Search results1 – 2 of 2
Whilst the energy transition from fossil fuels to renewables offers significant environmental benefits, the other transition – from a centralised to a distributed energy…
Whilst the energy transition from fossil fuels to renewables offers significant environmental benefits, the other transition – from a centralised to a distributed energy system – underpins a disruptive model for planning cities, towns and villages. A local energy micro-grid can power a local water micro-grid, which in turn can irrigate a local food system, offering a community the opportunity to harvest, store and distribute food, water and energy within their immediate catchment. A distributed network of regenerative villages, connected virtually and with shared electric vehicles is offered as an alternative vision for future cities. The paper aims to justify this as a preferred model for human settlements and develop an implementation process.
This paper asks: Is it inevitable that large cities will keep growing, while rural communities will continue to be deprived of resources and opportunities? Is the flow of people into cities inevitable? To answer this question, the adopted methodology is to take a systems approach, observing town planning processes from a range of different disciplines and perspectives.
By contrasting the current centralising city model with a distributed network of villages, this paper offers ten reasons why the distributed network is preferable to centralisation.
It is argued that in this time of dramatic technological upheaval, environmental destruction and social inequality, business-as-usual is unacceptable in any field of human endeavour. This paper presents a sketch outlining a new human settlement theory, a different way of living on the land. It is an invitation to academics and practitioners to participate in a debate.
The information and energy revolutions, both distributed systems, are reshaping cities.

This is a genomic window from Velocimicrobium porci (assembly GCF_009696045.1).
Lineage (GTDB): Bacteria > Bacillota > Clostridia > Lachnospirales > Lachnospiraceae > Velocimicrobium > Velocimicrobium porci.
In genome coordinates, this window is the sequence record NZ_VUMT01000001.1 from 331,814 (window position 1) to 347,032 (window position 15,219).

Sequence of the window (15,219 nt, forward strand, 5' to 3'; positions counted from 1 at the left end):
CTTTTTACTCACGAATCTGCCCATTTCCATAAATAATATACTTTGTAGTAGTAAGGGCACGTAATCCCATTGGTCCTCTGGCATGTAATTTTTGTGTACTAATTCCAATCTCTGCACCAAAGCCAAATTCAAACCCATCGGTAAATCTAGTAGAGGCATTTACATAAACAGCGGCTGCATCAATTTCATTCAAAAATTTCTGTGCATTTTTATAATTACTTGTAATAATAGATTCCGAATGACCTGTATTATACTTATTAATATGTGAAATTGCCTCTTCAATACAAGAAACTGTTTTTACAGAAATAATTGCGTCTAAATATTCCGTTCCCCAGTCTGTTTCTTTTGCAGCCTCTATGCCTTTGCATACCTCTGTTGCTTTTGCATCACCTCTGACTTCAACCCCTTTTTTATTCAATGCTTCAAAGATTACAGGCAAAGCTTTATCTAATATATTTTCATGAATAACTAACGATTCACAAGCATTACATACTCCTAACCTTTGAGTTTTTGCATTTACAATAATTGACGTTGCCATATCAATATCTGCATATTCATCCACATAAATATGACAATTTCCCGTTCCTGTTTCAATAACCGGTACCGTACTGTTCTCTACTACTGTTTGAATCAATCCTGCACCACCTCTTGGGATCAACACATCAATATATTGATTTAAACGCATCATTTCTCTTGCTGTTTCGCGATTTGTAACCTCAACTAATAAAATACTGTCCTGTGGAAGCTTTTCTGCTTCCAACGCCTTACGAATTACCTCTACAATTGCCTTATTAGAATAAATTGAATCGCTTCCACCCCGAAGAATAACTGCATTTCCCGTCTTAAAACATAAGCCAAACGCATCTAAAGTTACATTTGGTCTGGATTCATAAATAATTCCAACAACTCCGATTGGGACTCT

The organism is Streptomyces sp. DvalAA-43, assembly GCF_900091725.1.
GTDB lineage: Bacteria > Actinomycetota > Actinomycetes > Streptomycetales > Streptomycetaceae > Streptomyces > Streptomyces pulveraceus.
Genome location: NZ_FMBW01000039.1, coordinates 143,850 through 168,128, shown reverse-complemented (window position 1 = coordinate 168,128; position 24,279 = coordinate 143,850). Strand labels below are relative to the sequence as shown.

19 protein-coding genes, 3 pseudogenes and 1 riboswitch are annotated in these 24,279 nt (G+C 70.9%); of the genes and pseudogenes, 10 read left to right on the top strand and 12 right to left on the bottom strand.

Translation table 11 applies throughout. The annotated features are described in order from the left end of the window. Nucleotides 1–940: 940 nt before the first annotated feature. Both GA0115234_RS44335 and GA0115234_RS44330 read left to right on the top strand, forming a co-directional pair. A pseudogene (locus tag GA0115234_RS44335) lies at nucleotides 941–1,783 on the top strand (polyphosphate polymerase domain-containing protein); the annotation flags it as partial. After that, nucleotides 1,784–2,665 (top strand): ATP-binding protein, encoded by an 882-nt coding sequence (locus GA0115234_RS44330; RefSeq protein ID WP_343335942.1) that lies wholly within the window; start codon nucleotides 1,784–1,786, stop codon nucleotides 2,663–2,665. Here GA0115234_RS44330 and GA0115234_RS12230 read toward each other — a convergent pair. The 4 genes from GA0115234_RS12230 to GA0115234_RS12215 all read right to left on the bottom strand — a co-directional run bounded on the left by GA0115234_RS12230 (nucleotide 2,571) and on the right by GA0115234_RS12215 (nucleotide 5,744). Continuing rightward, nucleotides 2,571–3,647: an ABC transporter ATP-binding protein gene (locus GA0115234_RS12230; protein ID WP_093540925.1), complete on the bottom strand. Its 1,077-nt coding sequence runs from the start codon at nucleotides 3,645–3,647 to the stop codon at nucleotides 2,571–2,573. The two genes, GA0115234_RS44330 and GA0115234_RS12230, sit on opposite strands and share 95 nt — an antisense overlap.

The purpose is to open the possibility for a research institute, perhaps in partnership with a local council and a major developer, to bring together skills necessary to…
The purpose is to open the possibility for a research institute, perhaps in partnership with a local council and a major developer, to bring together skills necessary to prototype the CEV development model.
This paper advances the development of a hypothetical, systems-based approach to the design and development of smart rural villages – a network of circular economy villages (CEVs). The method is to assimilate visionary ideas from 20th century town planning literature related to decentralisation and the development of new towns in rural areas, identifying key design principles. The present trajectory of infrastructure design and emerging development models are then analysed to modernise the design principles for implementation in the 21st century.
The availability of localised, renewable energy micro-grids potentially makes CEVs feasible and affordable. The shift to remote work and movement of people to regional areas suggests that this may be a desirable development form. This can only be confirmed through the development of a pilot project as proof of concept.
The proposed CEV development model applies circular economy strategies to every aspect of the smart rural village development including financing, ownership, spatial planning, design and material selection.